With the weather unseasonably warm last week, I decided one morning to get out of the house and do a bit of tidying up on the back porch. No sooner had I began to mutter about the mess of sunflower seeds and pecan shells scattered about on the porch floor, than I heard the familiar “pouncing” noise on the porch railing and pitter patter of little feet as they ran along its length. Mr. Gambini, one of our orphaned juvenile squirrels, had arrived from a westerly direction. Likely, he spotted me from below the slope and came to the porch to see if I had brought out anything good to eat.
I greeted Mr. Gambini as he made his approach along the porch railing, finally rising up on his hind legs to see what I had to offer. But, as soon as he realized I had not brought any food, he scurried away and proceeded to the flower beds below. Once in the bare dirt of the bed, he began to dig in earnest, but did not seem to find what he was looking for. Not to be defeated, he continued to sniff around when the first hole did not produce anything, relocating himself several times in about a two-foot square area.
I watched him for a while, taking in his diligent digging and patting around with his paws. Finally, he moved to a more grassy area nearby. Closing his eyes, he nosed deeper into a depression in the grass, and more digging ensued. Then, after much tugging and yanking, Mr. Gambini pulled a rather large, black item out of the hole. It was a half-eaten portion of sweet corn on the cob. After securing this large hunk of corn (which was bigger than Mr. Gambini’s head) in his mouth, he set off for a fence post where he proceeded to nibble at his prize meal. It did not take him long to consume what tender kernels were left on the dirty hunk of corn, and he soon tossed the cob to the ground and took off down the slope to the west again, scrambling up one of the many elm trees that grow near the water tub.
While ascending the tree, I was pleased to see that Mr. Gambini was practicing good squirrel safety tactics, such as hiding around the backside of the trunk where a predator could not see him. Any time a crow flew over, he froze in stillness and waited for the danger to pass. I also observed him hanging upside down on the trunk of the tree, stretching his body and legs, and looking quite leisurely for the moment. Then suddenly, he scrambled further up the tree and leaped to a smaller branch where he began eating small buds and slender twigs. Though the branch did not look large enough to support him, his weight seemed perfectly balanced as he moved up and down the twig, while constantly nibbling at little goodies along the way.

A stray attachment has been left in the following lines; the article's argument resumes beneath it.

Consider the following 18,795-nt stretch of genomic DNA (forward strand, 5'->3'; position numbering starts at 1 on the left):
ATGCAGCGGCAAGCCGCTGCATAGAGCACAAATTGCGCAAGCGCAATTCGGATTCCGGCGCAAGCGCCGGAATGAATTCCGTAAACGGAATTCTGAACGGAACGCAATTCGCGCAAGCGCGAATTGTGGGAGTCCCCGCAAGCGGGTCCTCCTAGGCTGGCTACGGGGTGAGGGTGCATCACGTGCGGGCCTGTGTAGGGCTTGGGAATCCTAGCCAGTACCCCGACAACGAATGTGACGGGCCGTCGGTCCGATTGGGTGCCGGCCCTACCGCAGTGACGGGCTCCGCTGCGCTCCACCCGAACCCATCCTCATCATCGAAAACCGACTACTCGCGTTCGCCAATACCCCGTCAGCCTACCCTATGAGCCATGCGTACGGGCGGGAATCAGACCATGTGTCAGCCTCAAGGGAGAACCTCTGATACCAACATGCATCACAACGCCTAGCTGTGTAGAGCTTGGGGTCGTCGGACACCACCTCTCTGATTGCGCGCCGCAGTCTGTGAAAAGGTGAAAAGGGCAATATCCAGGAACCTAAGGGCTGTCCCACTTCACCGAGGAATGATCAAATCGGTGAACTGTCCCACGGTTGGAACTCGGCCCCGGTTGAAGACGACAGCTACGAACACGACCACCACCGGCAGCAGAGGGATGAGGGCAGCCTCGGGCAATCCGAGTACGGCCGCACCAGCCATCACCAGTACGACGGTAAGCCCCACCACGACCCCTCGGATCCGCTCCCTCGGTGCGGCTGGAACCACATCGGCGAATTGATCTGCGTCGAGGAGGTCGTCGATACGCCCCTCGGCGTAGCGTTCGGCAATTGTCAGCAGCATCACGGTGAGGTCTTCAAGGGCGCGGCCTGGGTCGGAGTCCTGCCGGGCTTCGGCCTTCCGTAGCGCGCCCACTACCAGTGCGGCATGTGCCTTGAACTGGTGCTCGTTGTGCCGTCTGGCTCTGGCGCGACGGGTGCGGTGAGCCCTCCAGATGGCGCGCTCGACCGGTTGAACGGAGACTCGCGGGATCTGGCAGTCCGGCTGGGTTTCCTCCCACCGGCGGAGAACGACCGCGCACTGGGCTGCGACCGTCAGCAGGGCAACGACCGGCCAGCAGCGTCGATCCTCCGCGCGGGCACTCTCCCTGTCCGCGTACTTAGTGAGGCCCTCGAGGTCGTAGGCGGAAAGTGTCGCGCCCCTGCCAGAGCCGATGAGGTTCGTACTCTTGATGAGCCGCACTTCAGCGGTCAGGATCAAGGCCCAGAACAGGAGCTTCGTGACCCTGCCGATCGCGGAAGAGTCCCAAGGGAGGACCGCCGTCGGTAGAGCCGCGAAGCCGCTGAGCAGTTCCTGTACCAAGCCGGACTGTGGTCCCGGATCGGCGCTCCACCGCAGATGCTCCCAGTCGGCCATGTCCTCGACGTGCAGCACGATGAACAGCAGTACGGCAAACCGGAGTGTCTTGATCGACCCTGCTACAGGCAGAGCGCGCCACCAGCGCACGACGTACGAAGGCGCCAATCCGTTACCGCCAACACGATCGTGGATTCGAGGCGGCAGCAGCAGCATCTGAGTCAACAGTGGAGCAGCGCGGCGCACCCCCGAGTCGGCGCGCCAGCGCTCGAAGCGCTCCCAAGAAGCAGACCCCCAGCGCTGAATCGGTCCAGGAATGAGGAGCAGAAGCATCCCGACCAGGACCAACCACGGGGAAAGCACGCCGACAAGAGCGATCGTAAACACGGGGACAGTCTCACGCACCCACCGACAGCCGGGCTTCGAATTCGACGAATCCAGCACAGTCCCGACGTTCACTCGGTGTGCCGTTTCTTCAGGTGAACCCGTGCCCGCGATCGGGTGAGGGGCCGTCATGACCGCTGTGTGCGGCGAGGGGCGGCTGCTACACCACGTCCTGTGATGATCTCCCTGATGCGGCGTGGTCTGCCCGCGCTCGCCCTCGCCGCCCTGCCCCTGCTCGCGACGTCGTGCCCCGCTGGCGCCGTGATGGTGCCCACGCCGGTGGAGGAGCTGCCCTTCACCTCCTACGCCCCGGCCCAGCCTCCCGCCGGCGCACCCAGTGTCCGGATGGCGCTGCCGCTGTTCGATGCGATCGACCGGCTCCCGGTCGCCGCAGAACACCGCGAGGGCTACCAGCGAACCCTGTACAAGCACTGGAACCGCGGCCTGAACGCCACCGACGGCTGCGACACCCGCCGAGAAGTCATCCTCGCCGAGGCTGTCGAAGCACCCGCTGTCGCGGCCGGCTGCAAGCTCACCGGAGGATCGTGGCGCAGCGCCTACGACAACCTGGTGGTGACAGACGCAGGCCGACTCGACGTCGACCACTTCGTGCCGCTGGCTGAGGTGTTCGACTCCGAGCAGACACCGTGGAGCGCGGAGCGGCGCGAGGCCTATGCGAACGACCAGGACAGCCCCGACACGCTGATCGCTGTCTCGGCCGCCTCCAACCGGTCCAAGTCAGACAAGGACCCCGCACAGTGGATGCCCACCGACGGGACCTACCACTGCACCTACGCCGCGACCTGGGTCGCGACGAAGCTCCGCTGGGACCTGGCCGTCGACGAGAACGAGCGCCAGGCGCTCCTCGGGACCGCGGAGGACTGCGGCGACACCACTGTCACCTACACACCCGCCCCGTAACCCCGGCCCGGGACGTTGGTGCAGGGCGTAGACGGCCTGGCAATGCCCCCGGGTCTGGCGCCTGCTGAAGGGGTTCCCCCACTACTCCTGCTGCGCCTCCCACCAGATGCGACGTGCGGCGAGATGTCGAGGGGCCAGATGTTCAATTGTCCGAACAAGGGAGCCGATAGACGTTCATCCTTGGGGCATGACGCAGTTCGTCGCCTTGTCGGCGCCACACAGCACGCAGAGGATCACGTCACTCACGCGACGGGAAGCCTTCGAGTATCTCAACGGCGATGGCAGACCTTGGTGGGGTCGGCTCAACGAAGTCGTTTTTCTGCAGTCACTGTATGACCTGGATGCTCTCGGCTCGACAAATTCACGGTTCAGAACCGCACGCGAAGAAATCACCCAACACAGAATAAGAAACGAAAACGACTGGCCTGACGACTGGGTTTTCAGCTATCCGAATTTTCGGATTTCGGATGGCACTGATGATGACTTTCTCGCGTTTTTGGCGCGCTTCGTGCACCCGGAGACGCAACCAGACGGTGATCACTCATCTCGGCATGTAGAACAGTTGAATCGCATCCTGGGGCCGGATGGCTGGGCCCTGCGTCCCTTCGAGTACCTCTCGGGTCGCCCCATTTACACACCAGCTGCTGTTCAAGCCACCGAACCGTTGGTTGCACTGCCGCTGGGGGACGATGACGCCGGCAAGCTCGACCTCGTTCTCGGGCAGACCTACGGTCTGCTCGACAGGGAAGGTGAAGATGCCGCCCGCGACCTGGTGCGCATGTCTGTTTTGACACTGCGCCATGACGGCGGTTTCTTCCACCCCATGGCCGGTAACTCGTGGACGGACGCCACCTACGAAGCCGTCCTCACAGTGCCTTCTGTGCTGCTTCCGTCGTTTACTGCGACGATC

After observing Mr. Gambini for a time, I walked back up the hill to resume cleaning up the back porch. It was not just Mr. Gambini and Punkin who had made such a mess on the floor, as various birds had discovered my daily offering of seeds and nuts as well. I also noticed two neighborhood squirrels had recently been making themselves at home on our porch, running off with the loot whenever I showed up to send them packing. And at nights, the usual raccoon trouble had started up again. This was a constant problem especially in the winter months. And considering that our orphaned squirrels were burying their corn on the cob around the back porch, I surmised that, along with the barrels of deer feed and corn, the raccoons could also detect fresh food in the vicinity.
As I finished my cleaning task, I heard the pounce and patter of feet again. Mr. Gambini was back. This time I found him investigating other areas of the porch in which I would rather he showed no interest. I warned FD that these two juvenile squirrels were becoming much too inquisitive and, sooner or later, we would be sorry for allowing them winter quarters on the back porch. Recently, I’d caught Punkin red-handed with a freshly chewed off portion of the pull chain of our sun shades in her mouth! Now, here was Mr. Gambini running like a pro along my rolled up sun shades, snooping around the outdoor speakers, and deftly using the satellite tower to make his way to the dish on the rooftop. Those connections on the rooftop would be far too interesting and chewy to pass up one of these days. Thinking of this probability, I visualized FD in his easy chair watching football one Saturday or Sunday afternoon when all of a sudden, BLIP, the satellite signal is gone!
As I was coaxing Mr. Gambini down from his perch on the rooftop with a pecan, Punkin showed up. Fortunately for her, I had a spare nut in my pocket which she was only too happy to take off my hands. I watched the two of them nibble away at their pecans with lightning speed. As soon as each finished their portions, a squabble started up over what discards were left. Mr. Gambini attacked Punkin, but it was ever so gentle, actually more of an interrogation of “let me see what you have” if anything. A little rough housing followed, and then Punkin leaped on the porch rail, with Gambini following. From here, they both gazed out to the woods for a while, and it was not long before they set off to the trees – Mr. Gambini to the west and Punkin in a more northerly direction. There was still plenty of daytime hours to discover what else the woodlands had to offer, and then that nice lady would be putting out fresh vittles at bedtime…
© 2014 Day by Day the Farm Girl Way…